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Arpaio Corruption: The Feds Have Spoken, But Justice Won't Be Served Until the Sheriff's Indicted

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And almost all HSU stops were of Latinos.

The DOJ also picked up on Arpaio himself "promoting a culture of bias in his organization" and communicating to his underlings that "biased policing would not only be tolerated, but encouraged."

Indeed, for a 22-page document, the DOJ covered much ground. For proof of the sheriff's "culture of bias," it recounted blatantly bigoted e-mails sent around the MCSO, with crude depictions of drunken Mexicans and ethnic stereotypes that would warm the hearts of Klansmen.

I reported on these in April of this year, when they were released as part of the discovery in the big ACLU racial-profiling lawsuit against the MCSO, Melendres v. Arpaio ("Joe Arpaio Admits Racial Profiling," April 30).

Oral arguments in the case are scheduled for December 22, and judging from a recent order to both parties, U.S. District Judge G. Murray Snow does not seem favorably inclined toward the MCSO, primarily because deputies destroyed countless documents long sought by the plaintiffs.

The DOJ also commented on letters to Arpaio from his bigoted followers, some stupidly complaining of Spanish speakers at a McDonald's in Sun City. Arpaio improperly used such scribblings from local yahoos as the rationale for Hispanic-hunting sweeps and immigration raids on businesses.

Though the DOJ's info on the bigoted letters to Arpaio came from Melendres, I had detailed in a 2009 cover story the ties between right-wing extremists and Arpaio, including neo-Nazis and near-insane nativists ("Ja, Joe," May 14, 2009).

In that piece, I told how Arpaio allowed Minutemen and nativists into command centers for his sweeps. He gave neo-Nazis intelligence on protesters. And he used a petition circulated by devout Mexican hater and convicted public urinator "Buffalo" Rick Galeener as the pretext for an immigration sweep at Cave Creek and Bell roads in Phoenix.

What I also appreciate about the DOJ report is that it notes the horrid treatment of Latinos in MCSO custody, where they are punished for speaking Spanish, even if they speak only a little English or none at all.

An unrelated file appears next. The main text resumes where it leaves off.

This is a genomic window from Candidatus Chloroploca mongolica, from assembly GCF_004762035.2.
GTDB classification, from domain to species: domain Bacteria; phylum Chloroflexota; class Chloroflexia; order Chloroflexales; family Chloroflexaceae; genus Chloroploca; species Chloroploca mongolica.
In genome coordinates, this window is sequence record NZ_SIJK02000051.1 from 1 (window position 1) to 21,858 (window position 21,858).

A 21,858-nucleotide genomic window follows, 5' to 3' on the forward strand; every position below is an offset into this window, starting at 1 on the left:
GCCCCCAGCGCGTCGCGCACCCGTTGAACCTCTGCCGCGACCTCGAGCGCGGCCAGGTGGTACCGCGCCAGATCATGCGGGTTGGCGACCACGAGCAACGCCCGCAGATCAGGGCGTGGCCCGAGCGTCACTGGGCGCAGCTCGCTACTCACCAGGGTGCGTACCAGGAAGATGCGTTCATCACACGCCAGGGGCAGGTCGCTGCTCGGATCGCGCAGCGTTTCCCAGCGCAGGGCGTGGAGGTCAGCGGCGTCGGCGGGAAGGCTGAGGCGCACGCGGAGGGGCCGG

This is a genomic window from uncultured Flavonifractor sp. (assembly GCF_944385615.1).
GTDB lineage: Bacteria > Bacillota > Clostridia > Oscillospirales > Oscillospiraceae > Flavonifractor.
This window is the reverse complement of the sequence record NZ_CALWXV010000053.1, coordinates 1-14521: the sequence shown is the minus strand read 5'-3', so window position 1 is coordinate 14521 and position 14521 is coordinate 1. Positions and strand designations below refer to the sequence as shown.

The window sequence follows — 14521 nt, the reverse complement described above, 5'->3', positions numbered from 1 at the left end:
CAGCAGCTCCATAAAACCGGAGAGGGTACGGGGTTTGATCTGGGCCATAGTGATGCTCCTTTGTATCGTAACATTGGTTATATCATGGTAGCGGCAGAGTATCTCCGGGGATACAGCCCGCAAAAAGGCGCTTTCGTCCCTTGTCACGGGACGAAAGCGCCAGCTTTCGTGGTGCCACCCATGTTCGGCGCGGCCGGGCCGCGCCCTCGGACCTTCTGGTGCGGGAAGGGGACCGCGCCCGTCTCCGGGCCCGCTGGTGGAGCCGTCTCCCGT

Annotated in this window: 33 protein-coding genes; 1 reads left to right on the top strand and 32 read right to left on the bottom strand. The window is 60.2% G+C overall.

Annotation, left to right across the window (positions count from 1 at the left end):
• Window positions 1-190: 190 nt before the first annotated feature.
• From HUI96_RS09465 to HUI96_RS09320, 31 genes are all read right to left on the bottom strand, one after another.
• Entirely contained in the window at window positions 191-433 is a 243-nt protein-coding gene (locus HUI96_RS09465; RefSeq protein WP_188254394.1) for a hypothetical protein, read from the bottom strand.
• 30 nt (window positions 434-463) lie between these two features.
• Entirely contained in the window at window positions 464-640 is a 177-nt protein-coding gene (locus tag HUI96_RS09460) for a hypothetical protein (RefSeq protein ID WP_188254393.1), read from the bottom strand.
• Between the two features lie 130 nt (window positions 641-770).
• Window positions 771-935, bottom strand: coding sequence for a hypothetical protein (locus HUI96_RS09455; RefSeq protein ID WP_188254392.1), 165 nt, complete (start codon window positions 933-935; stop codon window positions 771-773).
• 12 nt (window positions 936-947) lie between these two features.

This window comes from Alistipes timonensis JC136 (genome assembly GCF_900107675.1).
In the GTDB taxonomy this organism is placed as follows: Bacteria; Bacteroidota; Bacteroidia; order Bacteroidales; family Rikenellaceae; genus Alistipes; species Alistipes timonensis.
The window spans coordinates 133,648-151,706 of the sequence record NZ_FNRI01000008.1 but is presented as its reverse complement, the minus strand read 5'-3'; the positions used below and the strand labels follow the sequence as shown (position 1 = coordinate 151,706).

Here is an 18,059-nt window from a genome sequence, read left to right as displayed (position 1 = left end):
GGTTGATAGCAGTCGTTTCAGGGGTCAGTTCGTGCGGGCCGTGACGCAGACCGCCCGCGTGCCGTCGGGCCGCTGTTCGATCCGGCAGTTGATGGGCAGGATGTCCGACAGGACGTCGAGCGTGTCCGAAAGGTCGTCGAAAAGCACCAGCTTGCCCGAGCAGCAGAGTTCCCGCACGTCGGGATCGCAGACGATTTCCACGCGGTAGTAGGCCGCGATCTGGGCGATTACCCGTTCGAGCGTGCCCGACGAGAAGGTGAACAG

And it mentioned the retaliation the MCSO regularly practices against those who criticize it, in direct violation of the First Amendment. Though the Justice Department doesn't mention it, New Times' lawsuit over the MCSO's arrests of our founders for writing a story about illegal grand jury subpoenas is a case in point.

Also, maybe MacIntyre wants to play dumb over the DOJ's mention of the illegal arrest and detention of Salvador Reza in 2010 on bogus charges later dropped by then-acting Maricopa County Attorney Rick Romley.

As with the Gaucins, Reza's not mentioned by name, though it is obvious the letter is referring to him ("Joe Arpaio and Goons Grab Salvador Reza Off the Street," July 30, 2010).

Ditto the 2008 arrests of members of advocacy group Maricopa Citizens for Safety and Accountability at the Board of Supervisors' public meetings, in some cases for "clapping."

Though the members of the group arrested aren't named, the organization is named, as is the fact they beat their charges, sued the county, and won substantial settlements.

One of Maricopa Citizens for Safety and Accountability's organizers at the time was Randy Parraz, now famous for leading the recall charge against former state Senate President Russell Pearce ("Headhunter," November 17).

Parraz was falsely arrested in 2008 by MCSO goons on bogus trespassing charges. Charges later were dropped. His lawsuit's still in play.

Like many others, I, too, was encouraged reading Perez's report. The DOJ certainly seems to get it in many respects.

The report even comments disapprovingly on the MCSO's habit of pressuring immigrant detainees to sign "voluntary return" documents that deprive them of their rights to fight deportation.

Ironically, the practice also benefited U.S. Immigration and Customs Enforcement, which was partnered in Arpaio's jails with MCSO's federally cross-trained 287(g) deputies, who could act as junior immigration agents.

In the wake of Perez's report, ICE stripped Arpaio's office of 287(g) in the jails, though the agency's complicity in the MCSO's civil rights abuses extends over several years.

Indeed, Arpaio couldn't have implemented his policy of immigration sweeps without his 287(g) agreement with ICE, which began in 2007. Though his 287(g) authority in the field finally was taken from him in 2009, Arpaio terrorized countless civilians under ICE's watch during that period.

But so far, the recent severing of the 287(g) jails agreement is the only immediate, tangible repercussion for the MCSO as a result of its years-long pattern of discriminatory policing.

The residents of this county who are outraged by the sheriff's corruption need and demand more from the Obama administration.

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Stephen is a former staff writer and columnist at Phoenix New Times.
Contact: Stephen Lemons